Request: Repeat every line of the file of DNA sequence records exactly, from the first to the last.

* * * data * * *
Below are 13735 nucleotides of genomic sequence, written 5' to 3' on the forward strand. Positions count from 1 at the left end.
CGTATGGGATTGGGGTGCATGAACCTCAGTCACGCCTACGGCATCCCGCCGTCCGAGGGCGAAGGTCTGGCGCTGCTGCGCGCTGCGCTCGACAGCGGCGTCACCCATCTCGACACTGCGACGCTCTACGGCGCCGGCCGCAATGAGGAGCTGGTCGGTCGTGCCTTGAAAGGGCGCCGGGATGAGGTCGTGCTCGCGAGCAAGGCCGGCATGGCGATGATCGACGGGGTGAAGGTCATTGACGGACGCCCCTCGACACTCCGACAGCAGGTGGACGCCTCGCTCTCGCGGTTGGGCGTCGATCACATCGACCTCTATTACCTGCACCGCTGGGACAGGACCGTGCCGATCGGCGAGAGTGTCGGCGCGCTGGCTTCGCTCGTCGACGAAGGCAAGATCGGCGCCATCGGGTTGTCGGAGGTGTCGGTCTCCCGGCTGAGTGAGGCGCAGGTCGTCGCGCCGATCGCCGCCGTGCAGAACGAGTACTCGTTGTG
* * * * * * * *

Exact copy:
Below are 13735 nucleotides of genomic sequence, written 5' to 3' on the forward strand. Positions count from 1 at the left end.
CGTATGGGATTGGGGTGCATGAACCTCAGTCACGCCTACGGCATCCCGCCGTCCGAGGGCGAAGGTCTGGCGCTGCTGCGCGCTGCGCTCGACAGCGGCGTCACCCATCTCGACACTGCGACGCTCTACGGCGCCGGCCGCAATGAGGAGCTGGTCGGTCGTGCCTTGAAAGGGCGCCGGGATGAGGTCGTGCTCGCGAGCAAGGCCGGCATGGCGATGATCGACGGGGTGAAGGTCATTGACGGACGCCCCTCGACACTCCGACAGCAGGTGGACGCCTCGCTCTCGCGGTTGGGCGTCGATCACATCGACCTCTATTACCTGCACCGCTGGGACAGGACCGTGCCGATCGGCGAGAGTGTCGGCGCGCTGGCTTCGCTCGTCGACGAAGGCAAGATCGGCGCCATCGGGTTGTCGGAGGTGTCGGTCTCCCGGCTGAGTGAGGCGCAGGTCGTCGCGCCGATCGCCGCCGTGCAGAACGAGTACTCGTTGTG